Breastfeeding is a natural act but one which requires practice and patience. For new mothers, breastfeeding can be quite a challenge, but with time, a mother is able to find breastfeeding easier and a lot more convenient.
The positioning of a baby during breastfeeding affects feeding experience, including how much milk a baby is able to feed on from her mother’s breast. There are different feeding positions and techniques a nursing mother could explore until she finds a suitable and comfortable one for her baby and herself.
The way a woman positions her baby during breastfeeding does not only have an impact on her baby, it also has some impact on her as well. Proper positioning is essential in helping the baby latch on properly and as well as preventing mastitis (an inflammation of the breast tissue), nipple soreness and other breastfeeding problems mothers face.
These are five common breastfeeding positions:
- The cradle position
This is most suitable for babies who are one month or older because they have a stronger neck muscles and it would be easier for a mother to guide her nipples to her newborn’s mouth. This position may not be quite comfortable for mothers who had cesarean delivery because it might put much pressure on their abdomen.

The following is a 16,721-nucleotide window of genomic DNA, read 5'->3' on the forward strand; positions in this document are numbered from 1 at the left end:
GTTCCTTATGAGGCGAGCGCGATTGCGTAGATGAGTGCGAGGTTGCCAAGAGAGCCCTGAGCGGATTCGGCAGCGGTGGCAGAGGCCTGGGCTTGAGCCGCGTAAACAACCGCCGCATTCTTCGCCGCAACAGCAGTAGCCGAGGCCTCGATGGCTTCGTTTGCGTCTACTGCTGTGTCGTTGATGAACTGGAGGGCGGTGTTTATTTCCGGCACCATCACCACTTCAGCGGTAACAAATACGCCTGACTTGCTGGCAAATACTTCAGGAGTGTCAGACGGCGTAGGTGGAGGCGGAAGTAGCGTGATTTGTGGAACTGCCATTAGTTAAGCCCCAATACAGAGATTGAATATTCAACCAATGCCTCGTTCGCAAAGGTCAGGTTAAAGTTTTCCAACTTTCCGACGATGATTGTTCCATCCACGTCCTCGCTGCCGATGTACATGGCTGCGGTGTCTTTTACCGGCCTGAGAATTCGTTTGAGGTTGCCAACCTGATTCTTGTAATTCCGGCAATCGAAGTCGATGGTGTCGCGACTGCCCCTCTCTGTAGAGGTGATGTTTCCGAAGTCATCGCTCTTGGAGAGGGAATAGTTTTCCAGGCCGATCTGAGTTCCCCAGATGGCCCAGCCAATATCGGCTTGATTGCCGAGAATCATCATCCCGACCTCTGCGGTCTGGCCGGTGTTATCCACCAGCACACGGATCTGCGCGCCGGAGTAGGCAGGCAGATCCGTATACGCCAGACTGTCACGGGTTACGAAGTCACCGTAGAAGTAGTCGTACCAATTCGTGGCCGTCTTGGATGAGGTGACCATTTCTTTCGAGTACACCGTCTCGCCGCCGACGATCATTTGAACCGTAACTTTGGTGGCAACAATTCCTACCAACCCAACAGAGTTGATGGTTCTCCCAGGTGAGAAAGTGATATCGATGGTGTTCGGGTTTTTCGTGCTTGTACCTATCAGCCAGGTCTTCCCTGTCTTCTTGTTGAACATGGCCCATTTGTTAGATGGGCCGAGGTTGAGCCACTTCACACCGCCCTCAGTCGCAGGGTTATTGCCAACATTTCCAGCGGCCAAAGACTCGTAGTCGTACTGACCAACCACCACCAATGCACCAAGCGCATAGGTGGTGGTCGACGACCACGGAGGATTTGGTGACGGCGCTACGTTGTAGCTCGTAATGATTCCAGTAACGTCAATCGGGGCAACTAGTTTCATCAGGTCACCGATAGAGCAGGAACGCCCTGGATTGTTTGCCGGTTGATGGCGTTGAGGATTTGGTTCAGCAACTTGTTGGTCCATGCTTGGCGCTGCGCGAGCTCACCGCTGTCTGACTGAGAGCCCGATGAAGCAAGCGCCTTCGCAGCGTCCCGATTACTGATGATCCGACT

- The cross cradle position
Also known as the cross-over position, this position works well for smaller babies and for babies who cannot latch on the breast properly.
- The football position
This position works best for women who had cesarean delivery because no pressure is applied to the abdomen. Women with large breasts or flat nipples would also find this position comfortable. It is also suitable for smaller babies and babies experiencing difficulties latching on the breast.
- Side-lying position
This position is suitable for women who had difficult delivery or a cesarean section. It is also suitable for night feeding or when nursing in bed.
- Laid-back position
Also called biological nurturing, most mothers find this position very comfortable. The position is especially helpful in starting breastfeeding; it ensures that the baby takes in the breast deeply.